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TJ-Jitsu
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Joined: 30 Sep 2014
Posts: 316
Location: PA
Styles: Gracie Jiu Jitsu, Muay Thai

PostPosted: Sun Aug 14, 2016 1:29 pm    Post subject: Reply with quote

Alan Armstrong wrote:

If the rest of the none Aikido martial artists have strong reservations on the validity of it's style, then how is it that it has such a high rating with public support?


High rating with public support? Most of the poeple I interact with widely accept aikido as the absolutely least effective martial art there is. What high rating and public support are you referring to?


Alan Armstrong wrote:
Policeman are known to use Aikido techniques to detain a suspect, would the police be better prepared using BJJ or any other style of ma?

Do the police use Aikido because weapon defence is a part of the Aikodo way, wear as BJJ or other grappling styles are not weapon oriented?


Police use aikido because frankly the people who are in charge of their curriculum have absolutely no idea what they're trying to do. These are politicians who sell their services to the lowest bidder. Happens in corrections, military, and private security. If you saw what they're teaching (or saw one trying to apply it) you'd (hopefully) shake your head in disgust.
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sensei8
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Joined: 23 Feb 2008
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Location: Houston, TX
Styles: Shindokan Saitou-ryu [Shuri-te/Okinawa-te based]

PostPosted: Sun Aug 14, 2016 3:14 pm    Post subject: Reply with quote

I'm always spouting this...

The practitioner is why the style is ineffective; not the style.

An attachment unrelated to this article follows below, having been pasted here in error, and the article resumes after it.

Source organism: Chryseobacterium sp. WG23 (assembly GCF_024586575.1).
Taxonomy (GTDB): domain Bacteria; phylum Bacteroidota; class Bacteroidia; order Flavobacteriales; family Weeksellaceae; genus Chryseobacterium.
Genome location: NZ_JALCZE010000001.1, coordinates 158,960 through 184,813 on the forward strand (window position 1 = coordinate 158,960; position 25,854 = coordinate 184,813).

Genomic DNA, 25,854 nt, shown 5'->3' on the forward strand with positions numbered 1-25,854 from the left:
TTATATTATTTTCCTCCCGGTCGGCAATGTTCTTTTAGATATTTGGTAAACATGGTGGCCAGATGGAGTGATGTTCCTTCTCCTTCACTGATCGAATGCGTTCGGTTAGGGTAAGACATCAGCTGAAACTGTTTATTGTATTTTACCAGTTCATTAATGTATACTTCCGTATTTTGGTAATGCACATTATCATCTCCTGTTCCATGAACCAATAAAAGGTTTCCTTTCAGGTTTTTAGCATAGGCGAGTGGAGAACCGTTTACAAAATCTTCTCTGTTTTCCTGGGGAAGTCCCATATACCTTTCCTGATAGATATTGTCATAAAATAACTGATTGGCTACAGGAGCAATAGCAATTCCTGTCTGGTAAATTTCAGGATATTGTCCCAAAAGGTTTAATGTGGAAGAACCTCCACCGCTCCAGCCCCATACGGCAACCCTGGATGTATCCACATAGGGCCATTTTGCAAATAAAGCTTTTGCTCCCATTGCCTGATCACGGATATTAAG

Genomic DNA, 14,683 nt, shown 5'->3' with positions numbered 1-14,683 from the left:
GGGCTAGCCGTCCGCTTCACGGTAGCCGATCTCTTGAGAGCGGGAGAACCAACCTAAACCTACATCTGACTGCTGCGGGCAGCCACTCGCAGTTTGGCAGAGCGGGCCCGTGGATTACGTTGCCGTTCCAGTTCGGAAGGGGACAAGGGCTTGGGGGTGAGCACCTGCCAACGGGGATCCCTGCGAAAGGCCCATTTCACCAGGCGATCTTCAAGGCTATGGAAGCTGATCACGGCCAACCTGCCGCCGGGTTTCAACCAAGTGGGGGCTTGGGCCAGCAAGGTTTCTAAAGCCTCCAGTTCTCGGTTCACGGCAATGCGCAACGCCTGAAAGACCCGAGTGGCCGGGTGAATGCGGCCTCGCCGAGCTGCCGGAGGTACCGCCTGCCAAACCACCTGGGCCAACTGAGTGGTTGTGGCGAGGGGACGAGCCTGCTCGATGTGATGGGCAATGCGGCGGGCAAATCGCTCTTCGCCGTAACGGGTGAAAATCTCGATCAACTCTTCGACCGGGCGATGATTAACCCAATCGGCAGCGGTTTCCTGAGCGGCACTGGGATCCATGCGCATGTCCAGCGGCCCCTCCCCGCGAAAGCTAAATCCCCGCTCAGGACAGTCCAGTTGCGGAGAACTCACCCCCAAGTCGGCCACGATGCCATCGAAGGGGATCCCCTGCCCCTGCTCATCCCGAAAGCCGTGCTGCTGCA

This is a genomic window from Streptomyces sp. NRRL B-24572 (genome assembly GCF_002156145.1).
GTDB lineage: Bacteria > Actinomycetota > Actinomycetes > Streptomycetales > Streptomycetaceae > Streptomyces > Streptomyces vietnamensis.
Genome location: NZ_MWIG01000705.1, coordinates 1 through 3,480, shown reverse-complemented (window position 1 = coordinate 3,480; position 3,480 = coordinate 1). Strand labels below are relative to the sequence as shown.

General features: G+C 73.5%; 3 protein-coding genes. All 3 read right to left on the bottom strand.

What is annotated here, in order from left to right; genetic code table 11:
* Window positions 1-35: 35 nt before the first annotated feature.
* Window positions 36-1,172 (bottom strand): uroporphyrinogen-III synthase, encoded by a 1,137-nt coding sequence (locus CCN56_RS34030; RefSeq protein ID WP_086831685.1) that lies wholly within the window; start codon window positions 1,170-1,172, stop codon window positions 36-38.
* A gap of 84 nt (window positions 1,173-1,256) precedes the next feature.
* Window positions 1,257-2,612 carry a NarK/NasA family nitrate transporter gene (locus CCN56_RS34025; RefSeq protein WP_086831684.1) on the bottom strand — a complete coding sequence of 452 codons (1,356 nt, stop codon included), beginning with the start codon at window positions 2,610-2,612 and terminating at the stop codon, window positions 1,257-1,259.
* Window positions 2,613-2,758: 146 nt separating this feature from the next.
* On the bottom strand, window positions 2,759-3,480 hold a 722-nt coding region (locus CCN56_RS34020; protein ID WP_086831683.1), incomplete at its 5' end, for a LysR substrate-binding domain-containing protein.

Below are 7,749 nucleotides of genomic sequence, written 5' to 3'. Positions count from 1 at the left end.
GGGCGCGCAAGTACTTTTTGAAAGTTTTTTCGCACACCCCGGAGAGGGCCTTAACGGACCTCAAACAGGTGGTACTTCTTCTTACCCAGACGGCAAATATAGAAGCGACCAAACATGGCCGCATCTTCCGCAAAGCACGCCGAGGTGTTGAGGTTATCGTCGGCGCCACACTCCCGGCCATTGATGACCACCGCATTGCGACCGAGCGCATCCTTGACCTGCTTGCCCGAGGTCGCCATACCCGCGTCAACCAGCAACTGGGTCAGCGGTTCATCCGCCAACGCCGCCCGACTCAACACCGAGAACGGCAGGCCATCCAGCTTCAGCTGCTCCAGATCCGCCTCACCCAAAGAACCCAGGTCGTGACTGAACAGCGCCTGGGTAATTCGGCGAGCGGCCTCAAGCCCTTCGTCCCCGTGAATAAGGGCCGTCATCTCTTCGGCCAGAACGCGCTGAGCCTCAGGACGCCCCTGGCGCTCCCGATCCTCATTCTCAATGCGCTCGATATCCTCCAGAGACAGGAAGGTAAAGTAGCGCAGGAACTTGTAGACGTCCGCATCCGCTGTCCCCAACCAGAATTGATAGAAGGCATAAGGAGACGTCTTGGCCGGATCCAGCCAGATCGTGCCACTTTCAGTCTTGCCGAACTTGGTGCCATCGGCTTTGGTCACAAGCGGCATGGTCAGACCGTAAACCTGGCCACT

Aikido, and I'm not a Aikidoist at all, in the direct senses, but I believe that Aikido is an effective art. I tend to look at the practitioner first, and the style second.

The fault of ineffectiveness, imho, lies within the practitioner, and in that, the practitioner is the proponent of its ineffectiveness!!

Imho!!



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Alan Armstrong
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PostPosted: Sun Aug 14, 2016 7:54 pm    Post subject: Reply with quote

Different ma styles attract and drraw people that they feel comfortable with, as birds of a feather stick together. Aikido attracts more peacful people, so does Tai Chi.

Some ma styles are violent and other styles promote peace and harmony.

Success is a matter of opinion and perspective. What seems like success to one style seems like faliure to another.
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sensei8
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Joined: 23 Feb 2008
Posts: 15181
Location: Houston, TX
Styles: Shindokan Saitou-ryu [Shuri-te/Okinawa-te based]

PostPosted: Sun Aug 14, 2016 8:04 pm    Post subject: Reply with quote

My style is Shindokan. It's an effective style. Shindokan's effectiveness lies within me, and not our Soke. If I'm not effective, yet the style is, then I've failed the style, and the fault is mine alone.

Again, imho!!



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TJ-Jitsu
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Joined: 30 Sep 2014
Posts: 316
Location: PA
Styles: Gracie Jiu Jitsu, Muay Thai

PostPosted: Sun Aug 14, 2016 8:21 pm    Post subject: Reply with quote